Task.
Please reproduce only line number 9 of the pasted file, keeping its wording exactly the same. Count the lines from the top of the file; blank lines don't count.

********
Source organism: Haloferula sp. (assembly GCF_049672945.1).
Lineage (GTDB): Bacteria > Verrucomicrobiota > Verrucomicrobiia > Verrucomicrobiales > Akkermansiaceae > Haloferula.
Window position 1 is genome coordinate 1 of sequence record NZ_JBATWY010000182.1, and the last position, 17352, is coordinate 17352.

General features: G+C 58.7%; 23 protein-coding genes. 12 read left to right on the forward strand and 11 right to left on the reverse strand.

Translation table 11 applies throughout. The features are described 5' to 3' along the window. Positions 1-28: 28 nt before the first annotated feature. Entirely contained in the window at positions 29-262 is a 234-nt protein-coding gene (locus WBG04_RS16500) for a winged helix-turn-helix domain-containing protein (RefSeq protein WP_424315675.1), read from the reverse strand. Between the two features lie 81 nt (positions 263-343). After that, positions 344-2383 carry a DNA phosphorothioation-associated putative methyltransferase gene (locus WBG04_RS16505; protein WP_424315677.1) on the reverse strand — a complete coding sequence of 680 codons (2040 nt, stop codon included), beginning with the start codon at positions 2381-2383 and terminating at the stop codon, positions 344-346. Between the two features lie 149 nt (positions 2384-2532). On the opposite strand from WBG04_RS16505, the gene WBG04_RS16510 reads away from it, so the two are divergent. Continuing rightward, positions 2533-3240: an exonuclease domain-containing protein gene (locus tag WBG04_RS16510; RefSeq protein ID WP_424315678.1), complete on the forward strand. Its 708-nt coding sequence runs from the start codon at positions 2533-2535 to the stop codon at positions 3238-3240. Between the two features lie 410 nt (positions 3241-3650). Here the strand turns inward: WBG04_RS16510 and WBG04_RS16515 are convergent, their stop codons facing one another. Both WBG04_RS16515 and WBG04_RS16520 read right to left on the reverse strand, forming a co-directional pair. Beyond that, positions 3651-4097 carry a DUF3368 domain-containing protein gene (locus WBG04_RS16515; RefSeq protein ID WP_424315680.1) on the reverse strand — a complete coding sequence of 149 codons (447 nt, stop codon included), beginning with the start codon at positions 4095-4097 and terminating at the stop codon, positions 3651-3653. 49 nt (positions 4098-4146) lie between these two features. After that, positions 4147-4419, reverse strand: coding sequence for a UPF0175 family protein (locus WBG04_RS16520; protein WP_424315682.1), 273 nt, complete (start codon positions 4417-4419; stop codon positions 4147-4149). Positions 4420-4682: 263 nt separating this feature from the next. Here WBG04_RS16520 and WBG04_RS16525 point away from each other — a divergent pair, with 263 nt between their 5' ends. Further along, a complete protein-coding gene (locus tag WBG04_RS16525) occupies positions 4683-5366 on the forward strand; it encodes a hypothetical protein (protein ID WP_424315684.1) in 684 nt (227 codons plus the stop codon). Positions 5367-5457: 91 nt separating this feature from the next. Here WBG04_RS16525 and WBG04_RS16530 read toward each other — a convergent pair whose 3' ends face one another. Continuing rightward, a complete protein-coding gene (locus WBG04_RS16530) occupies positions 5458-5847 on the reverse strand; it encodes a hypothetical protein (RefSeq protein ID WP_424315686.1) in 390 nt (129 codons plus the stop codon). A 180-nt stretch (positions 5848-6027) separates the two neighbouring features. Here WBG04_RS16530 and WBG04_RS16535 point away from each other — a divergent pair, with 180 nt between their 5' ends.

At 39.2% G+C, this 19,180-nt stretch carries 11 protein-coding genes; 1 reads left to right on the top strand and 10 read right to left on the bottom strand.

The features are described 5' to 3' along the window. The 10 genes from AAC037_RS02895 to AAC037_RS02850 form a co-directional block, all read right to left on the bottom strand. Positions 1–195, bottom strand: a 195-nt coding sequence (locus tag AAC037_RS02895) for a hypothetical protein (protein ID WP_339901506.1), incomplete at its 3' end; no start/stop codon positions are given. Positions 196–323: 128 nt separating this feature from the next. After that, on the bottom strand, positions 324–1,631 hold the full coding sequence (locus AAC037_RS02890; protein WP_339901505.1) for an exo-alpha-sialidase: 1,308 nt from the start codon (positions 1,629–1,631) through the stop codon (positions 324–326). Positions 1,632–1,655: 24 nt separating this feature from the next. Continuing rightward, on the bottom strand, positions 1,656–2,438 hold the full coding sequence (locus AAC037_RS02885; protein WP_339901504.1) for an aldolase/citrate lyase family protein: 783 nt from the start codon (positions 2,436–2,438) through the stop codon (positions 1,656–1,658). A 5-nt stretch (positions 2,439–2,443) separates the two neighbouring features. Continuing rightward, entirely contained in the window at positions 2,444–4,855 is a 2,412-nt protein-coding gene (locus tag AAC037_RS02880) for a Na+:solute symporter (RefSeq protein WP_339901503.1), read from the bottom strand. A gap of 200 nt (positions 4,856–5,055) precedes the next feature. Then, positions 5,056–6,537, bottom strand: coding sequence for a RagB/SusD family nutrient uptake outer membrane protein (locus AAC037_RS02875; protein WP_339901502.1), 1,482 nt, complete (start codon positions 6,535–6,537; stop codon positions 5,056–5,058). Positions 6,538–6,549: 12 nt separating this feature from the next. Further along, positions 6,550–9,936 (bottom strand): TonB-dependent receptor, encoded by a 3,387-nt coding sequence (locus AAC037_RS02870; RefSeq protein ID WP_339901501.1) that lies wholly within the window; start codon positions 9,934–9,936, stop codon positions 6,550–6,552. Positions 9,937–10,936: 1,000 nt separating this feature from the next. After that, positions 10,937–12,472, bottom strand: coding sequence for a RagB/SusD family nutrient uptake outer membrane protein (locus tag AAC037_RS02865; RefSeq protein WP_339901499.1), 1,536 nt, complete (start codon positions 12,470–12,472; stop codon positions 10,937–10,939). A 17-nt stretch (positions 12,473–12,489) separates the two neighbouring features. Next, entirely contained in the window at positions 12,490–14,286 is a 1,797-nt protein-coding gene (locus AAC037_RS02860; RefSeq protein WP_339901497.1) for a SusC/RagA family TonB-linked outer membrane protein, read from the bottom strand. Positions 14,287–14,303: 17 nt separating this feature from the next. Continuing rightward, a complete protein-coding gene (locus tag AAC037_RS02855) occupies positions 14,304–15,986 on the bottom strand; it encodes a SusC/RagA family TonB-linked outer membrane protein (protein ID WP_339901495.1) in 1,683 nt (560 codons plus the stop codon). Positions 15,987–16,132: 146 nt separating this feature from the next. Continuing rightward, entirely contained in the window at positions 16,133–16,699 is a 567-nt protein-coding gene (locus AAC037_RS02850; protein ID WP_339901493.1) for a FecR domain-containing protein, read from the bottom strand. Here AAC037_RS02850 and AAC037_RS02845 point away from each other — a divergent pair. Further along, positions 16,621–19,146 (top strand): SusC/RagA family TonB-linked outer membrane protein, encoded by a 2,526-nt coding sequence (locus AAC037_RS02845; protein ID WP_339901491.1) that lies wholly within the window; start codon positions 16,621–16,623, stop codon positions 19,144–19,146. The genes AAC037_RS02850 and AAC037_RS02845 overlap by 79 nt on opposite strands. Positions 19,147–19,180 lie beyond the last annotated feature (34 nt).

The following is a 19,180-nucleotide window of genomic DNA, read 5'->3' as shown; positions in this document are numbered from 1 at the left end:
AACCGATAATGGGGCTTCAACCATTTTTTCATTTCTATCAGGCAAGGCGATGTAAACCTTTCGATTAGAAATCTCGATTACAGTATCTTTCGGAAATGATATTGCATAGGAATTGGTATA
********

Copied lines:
AACCGATAATGGGGCTTCAACCATTTTTTCATTTCTATCAGGCAAGGCGATGTAAACCTTTCGATTAGAAATCTCGATTACAGTATCTTTCGGAAATGATATTGCATAGGAATTGGTATA